Design is another area of trend forecasting. Foresight and futures thinking are rapidly being adopted by the design industry to insure more sustainable, robust and humanistic products. Design, much like future studies is an interdisciplinary field that considers global trends, challenges and opportunities to foster innovation. Designers are thus adopting futures methodologies including scenarios, trend forecasting, and futures research.
Holistic thinking that incorporates strategic, innovative and anticipatory solutions gives designers the tools necessary to navigate complex problems and develop novel future enhancing and visionary solutions.
The Association for Professional Futurists has also held meetings discussing the ways in which Design Thinking and Futures Thinking intersect.
The future of energy is a complex topic. There are likely not enough new sources of oil in the Earth to make up for escalating demands from China, India, Africa, and other rapidly developing economies, and to replace declining fields, if future energy consumption patterns of these economies mimic the historical patterns of the developed world. Yet as global population saturates and we move further into the Information Age, energy intensity (use of energy per GDP) has been saturating (slowing in rate of growth) or declining in many countries. There are also over a trillion and a half barrels of proven oil reserves in the world, in the hands of owners who want to make sure as much of that oil is sold as possible before we move to alternative sources. They have a strong incentive to keep the price of oil low enough (e.g., below $100 a barrel) to discourage too-rapid emergence of viable alternatives. While many alternative sources of energy exist, their rate of development and their levels of governmental and corporate R&D funding remain slow and low. Some futurists see a gap looming between the effective end of the Age of Oil and the expected emergence of new energy sources. Others see no such gap ahead, and expect we'll leave the Age of Oil to one led by solar, fusion, natural gas, and other sources with lots of oil still remaining in the ground. Social values changes, climate change, accelerating computerization and machine productivity, and other factors may increasingly drive us to more sustainable energy sources with significantly fewer environmental and public health costs than oil and coal.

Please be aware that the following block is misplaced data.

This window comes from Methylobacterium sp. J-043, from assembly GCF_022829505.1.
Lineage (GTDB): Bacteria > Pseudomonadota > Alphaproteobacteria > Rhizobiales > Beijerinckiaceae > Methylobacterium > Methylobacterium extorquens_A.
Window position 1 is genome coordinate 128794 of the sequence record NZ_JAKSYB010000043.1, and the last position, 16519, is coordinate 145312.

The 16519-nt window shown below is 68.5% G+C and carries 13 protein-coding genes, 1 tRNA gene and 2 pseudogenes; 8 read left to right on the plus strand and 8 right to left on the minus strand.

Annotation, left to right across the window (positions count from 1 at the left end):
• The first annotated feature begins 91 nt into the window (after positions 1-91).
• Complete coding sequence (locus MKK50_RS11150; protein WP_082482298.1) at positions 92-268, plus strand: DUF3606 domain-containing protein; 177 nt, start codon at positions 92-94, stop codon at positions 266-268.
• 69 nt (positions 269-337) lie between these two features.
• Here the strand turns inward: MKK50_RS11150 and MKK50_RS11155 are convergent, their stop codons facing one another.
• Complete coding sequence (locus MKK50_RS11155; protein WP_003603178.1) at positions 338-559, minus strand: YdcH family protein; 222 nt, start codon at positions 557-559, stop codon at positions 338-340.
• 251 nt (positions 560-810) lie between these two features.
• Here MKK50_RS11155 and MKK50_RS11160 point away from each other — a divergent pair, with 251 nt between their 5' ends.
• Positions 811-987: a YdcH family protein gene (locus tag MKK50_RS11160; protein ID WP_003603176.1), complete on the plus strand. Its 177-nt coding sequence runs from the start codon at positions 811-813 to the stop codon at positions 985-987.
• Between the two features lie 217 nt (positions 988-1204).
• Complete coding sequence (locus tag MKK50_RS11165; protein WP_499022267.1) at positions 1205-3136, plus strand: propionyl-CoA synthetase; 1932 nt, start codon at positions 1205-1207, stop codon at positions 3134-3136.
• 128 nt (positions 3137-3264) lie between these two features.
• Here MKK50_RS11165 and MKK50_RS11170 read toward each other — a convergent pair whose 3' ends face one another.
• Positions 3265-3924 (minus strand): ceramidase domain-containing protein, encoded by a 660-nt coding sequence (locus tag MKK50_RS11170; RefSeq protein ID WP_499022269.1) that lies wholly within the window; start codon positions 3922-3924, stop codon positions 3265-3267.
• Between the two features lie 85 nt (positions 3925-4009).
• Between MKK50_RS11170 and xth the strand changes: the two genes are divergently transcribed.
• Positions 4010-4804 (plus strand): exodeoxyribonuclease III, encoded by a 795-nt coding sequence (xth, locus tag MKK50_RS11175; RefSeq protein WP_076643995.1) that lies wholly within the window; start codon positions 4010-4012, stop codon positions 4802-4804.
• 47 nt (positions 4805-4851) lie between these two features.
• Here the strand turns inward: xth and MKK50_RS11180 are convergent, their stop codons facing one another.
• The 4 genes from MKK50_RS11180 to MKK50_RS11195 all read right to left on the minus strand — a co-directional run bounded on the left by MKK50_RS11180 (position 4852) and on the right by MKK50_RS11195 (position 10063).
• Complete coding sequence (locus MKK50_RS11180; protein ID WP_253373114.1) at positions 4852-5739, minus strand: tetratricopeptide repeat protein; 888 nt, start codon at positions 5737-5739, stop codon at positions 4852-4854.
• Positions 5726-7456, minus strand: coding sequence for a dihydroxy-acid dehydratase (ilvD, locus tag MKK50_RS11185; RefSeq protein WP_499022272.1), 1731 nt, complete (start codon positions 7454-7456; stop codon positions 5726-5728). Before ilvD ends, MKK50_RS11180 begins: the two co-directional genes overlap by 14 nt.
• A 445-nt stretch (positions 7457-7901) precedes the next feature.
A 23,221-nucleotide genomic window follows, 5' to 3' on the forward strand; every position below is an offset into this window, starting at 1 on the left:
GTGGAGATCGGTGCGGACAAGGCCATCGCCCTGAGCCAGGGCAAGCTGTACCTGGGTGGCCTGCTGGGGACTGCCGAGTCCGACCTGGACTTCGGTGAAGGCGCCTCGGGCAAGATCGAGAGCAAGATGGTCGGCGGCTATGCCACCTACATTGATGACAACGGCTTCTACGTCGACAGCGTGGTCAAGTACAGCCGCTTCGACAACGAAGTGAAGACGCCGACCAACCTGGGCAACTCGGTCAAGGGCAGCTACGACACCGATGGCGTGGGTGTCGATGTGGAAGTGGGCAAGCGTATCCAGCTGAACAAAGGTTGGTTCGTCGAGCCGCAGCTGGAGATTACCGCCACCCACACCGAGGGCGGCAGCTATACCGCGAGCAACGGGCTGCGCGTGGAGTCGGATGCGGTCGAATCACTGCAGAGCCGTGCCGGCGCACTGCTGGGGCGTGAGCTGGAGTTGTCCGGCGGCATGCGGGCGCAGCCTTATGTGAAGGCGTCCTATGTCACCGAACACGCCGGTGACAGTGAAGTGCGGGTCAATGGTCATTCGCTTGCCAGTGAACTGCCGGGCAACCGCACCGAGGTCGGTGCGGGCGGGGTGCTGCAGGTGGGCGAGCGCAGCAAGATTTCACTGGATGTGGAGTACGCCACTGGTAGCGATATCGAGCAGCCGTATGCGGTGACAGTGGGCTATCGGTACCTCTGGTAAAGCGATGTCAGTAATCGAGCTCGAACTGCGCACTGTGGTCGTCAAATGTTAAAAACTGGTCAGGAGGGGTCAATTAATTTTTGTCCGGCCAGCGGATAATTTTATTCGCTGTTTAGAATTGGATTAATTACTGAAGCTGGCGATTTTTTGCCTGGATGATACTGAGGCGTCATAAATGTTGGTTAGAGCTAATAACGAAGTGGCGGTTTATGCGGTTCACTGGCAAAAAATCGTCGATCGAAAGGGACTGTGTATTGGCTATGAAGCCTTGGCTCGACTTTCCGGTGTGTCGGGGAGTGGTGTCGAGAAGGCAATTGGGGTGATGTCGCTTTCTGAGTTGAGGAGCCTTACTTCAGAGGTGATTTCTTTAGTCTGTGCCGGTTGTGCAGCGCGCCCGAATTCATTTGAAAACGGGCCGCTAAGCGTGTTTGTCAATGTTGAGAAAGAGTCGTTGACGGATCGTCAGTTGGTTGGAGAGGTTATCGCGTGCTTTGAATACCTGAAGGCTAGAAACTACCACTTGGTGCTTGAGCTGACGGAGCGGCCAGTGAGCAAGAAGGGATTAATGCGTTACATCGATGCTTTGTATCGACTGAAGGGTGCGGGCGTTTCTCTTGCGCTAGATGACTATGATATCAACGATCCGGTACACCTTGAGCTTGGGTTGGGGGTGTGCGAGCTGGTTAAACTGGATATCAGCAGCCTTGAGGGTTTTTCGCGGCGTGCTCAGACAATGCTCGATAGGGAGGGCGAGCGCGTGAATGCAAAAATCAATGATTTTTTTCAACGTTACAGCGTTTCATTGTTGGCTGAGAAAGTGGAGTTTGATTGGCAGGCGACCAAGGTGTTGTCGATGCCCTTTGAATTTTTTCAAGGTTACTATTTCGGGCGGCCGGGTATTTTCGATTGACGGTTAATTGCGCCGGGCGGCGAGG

Imperial cycles represent an "expanding pulsation" of "mathematically describable" macro-historic trend. The List of Largest Empires contains imperial record progression in terms of territory or percentage of world population under single imperial rule.